Monday, 5 May 2014

Anything Worth Holding On To - Scott Alan - CD Review


Music and lyrics by Scott Alan
Produced by Paul Vazquez and Scott Alan

Many artists seek to bare their souls in their work and it can often be a journey of self-discovery or confession that leads to the recording of an album or the creation of a work of art. But whilst many creative individuals sincerely try to open their hearts, few bring the level of measured brilliance to their work that Scott Alan displays in his album released this week, Anything Worth Holding On To. Alan’s liner notes talk of the songs coming from difficult periods of his life and in having been so open and on the record about his battles with depression, the glimpse into his emotions that the album gives is both profound and moving.

There is an intimacy to the start of most tracks that lay down either the sound of breaking waves or gentle rainfall. Opening with the plaintive Nothing Remains, Alan gives us the sound of seagulls and footsteps along a shore easing into a song that suggests a bleak sense of loneliness and despair, yet also expresses a hope for a future fulfilling love. As with (nearly) all the tracks, Alan sings his words alone, though on this number Oliver Tompsett and David Hunter providing an ethereal backing harmony.

Take Me Away is a beautiful track expressing the hope of a man weighed down in depression to again soar in the sky and climb a mountain peak. Jessie Vargas arrangement of Chris Delis’ exquisite guitar work encapsulates what this album is all about, the importance of looking up and holding on to a visionary dream.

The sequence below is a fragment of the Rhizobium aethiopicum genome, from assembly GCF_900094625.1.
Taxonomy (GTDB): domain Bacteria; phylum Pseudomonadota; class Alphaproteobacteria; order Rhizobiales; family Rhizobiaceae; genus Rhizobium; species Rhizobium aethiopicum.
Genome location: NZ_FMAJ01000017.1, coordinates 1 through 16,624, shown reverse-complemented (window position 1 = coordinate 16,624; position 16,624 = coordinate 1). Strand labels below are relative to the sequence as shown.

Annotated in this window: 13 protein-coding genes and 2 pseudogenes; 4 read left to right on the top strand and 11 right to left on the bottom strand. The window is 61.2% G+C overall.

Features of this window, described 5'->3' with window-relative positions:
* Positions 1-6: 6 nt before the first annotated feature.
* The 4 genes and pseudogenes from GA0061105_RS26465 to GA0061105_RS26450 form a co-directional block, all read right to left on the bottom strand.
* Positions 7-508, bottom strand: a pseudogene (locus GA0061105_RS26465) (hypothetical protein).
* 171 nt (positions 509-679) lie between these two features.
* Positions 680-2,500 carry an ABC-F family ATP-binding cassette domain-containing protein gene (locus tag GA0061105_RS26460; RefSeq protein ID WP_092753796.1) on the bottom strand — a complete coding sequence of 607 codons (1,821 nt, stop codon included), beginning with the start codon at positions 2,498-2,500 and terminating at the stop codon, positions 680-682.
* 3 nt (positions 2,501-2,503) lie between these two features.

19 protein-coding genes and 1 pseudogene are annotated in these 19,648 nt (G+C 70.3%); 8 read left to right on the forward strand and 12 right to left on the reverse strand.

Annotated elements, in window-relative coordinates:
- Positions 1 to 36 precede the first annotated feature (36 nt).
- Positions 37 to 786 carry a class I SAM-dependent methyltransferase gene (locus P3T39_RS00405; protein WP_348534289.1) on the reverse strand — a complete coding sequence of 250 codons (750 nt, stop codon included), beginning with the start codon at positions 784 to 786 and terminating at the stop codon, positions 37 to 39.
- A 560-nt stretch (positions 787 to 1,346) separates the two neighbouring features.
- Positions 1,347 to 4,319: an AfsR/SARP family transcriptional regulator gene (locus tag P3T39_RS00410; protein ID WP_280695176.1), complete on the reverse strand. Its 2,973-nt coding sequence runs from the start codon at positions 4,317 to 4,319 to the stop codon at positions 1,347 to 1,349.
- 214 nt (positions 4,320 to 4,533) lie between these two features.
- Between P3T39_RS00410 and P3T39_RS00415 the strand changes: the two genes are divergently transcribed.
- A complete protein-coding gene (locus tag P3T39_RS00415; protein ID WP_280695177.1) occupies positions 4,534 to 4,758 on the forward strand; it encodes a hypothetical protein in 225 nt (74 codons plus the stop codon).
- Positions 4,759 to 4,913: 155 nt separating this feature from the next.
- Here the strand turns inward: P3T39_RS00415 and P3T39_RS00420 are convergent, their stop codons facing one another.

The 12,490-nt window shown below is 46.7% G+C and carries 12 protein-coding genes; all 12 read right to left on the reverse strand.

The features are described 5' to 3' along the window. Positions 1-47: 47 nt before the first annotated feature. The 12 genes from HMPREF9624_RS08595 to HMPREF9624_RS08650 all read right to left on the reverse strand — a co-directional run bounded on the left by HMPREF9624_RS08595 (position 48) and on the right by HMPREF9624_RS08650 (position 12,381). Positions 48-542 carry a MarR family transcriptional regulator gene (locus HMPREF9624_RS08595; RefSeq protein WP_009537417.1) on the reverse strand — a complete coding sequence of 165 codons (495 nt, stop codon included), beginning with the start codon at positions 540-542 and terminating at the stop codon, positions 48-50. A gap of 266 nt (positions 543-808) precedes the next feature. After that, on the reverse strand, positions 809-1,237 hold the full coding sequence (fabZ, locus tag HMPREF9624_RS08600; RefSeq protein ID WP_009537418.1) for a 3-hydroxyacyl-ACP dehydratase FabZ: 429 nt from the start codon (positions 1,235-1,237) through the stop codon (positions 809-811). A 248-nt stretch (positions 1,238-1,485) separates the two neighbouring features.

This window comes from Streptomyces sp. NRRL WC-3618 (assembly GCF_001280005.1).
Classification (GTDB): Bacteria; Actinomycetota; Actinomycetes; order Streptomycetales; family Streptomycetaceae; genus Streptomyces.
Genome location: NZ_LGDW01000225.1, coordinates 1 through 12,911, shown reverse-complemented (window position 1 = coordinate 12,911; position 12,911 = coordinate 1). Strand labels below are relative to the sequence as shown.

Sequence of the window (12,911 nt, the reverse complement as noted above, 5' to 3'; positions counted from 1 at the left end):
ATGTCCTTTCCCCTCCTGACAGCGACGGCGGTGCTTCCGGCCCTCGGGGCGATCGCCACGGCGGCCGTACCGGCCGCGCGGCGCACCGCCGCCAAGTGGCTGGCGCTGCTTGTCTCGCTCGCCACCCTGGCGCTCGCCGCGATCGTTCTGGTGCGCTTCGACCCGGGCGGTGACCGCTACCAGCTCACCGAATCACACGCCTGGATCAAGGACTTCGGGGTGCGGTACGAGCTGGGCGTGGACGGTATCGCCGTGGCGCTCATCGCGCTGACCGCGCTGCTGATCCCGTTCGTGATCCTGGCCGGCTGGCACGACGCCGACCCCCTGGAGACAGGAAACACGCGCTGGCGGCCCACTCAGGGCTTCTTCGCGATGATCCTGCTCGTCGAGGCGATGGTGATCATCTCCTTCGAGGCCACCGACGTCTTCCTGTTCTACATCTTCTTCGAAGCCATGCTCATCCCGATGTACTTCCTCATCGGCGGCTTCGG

The title track is a stunning song. Alan scored Anything Worth Holding On To, a song that he is particularly proud of, from the darkest pain of depression. I first heard it sung by a sobbing Cynthia Erivo live in London last year and was intrigued as to how Alan himself would deliver the number. Handing over the piano responsibilities (for this track only) to Logan Culwell, Alan re-immerses himself in his song’s intensity and his take on the song delivers up a shocking honesty about his experience that shines out from the recording. It is humbling to listen to this track.

Shoshana Bean joins Alan as the album’s only featured artist, on I’m In Pain, a song that speaks of the desperation of his suffering. Bean’s contribution to the recording gives it a strangely everyman feel, making the singer’s pain recognisable to so many. This number also has no rainfall intro, rather it ominously fades to the muffled sound of thunder.

Bonus tracks include an instrumental take on Anything Worth Holding On To and a live recording of Nothing More, taken during a London gig in 2009. 

Alan's words are sometimes painful to hear, though throughout the album is imbued with well crafted harmonies. Returning to the liner notes, Alan writes that he hopes his words and music will motivate the listener to “pick yourself up when life is keeping you down”. His is a motive that is noble and altruistic. Scott Alan has known the darkest of times and in Anything Worth Holding On To he bravely seeks to shine a beacon in that darkness, not just for himself but others too. This is an inspirational album and a beautiful collection of songs.

Available from May 6 on Amazon and iTunes

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